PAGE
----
Tanzania and Kenya have partnered to secure loans and grants from international lenders totaling over €764m (about $837.6m) to build a transport infrastructure linking Kenya and Tanzania.
The massive project will boost trade and commerce in the East African region.
The transport infrastructure will comprise of road and bridge projects which are believed to benefit over three million people in the region directly. Farmers, manufacturers and traders will get improved access to local markets and ports in the two countries as submitted by one of the lenders, the African Development Bank (AfDB).
The road project, planned in stages, will run near the Indian Ocean coast from the Kenyan port metropolis of Mombasa south to the Tanzanian port of Bagomoyo, a distance of about 440km.
Last week, the AfDB said it had approved a €345m loan for phase one of that project, which involves building 175km of road sections: the 121km Mkanga-Pangani road in Tanzania and the 54km Mombasa-Kilifi road in Kenya.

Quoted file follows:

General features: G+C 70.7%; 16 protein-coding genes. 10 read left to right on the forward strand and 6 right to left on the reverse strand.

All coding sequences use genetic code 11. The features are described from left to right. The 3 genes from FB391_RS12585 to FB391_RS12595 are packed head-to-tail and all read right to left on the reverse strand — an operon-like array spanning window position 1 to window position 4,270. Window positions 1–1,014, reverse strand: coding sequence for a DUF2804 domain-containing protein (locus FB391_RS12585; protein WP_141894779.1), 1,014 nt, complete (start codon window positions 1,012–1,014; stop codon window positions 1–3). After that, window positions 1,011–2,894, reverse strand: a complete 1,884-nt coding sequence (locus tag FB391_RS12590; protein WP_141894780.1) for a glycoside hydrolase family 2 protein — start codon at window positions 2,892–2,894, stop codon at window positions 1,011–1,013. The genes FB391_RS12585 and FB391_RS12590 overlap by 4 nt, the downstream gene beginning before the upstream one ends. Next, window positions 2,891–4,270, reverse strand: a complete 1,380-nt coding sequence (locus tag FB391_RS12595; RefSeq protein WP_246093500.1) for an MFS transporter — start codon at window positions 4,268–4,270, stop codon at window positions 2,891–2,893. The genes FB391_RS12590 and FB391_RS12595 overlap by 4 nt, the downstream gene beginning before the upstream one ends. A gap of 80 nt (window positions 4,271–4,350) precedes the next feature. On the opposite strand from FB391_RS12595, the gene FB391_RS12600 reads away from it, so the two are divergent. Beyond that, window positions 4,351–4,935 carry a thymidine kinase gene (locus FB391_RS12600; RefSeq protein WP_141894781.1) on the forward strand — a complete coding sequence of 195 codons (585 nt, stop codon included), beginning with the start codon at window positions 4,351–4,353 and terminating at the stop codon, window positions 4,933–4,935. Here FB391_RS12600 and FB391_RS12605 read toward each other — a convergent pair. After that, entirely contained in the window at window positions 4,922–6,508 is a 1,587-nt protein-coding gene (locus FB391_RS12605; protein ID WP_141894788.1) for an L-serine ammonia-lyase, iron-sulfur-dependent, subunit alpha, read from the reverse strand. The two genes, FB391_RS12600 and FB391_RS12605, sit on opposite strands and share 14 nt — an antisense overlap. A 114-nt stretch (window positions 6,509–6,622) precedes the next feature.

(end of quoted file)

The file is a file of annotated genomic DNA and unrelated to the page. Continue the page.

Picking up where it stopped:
The European Union gave the Kenyan government a grant of €30m for the project, whose total cost is €399.7m, AfDB said.
Complementing the road corridor, meanwhile, will be the longest cable-stayed bridge in Africa linking Mombasa Island, site of Mombasa old town and the deepwater port, over Kilindi Harbour south to the mainland at Likoni.
AfDB says this bridge, called Mombasa Gate Bridge, is a “critical link” in the road corridor. Its first phase is being financed mostly by Japan.
Last week, the Japan International Cooperation Agency (JICA) and the government of Kenya signed a $440m (€389.6m) funding agreement for the first phase of the bridge’s construction.
In time, AfDB and JICA will co-finance the project, with total funding expected to be more than $1.2bn. AfDB said it would be the largest co-financing agreement ever between it and JICA.
In sum, the contributions from AfDB, EU and JICA total €764.6m.
Speaking of the road project, AfDB’s regional sector manager Hussein Iman said:
“The project will have spillover benefits for hinterland countries such as the Democratic Republic of the Congo, Burundi, Rwanda, Uganda and South Sudan that depend on Mombasa as a gateway to global markets.”
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Credit: The Global Construction Review
Header Image Credit: DW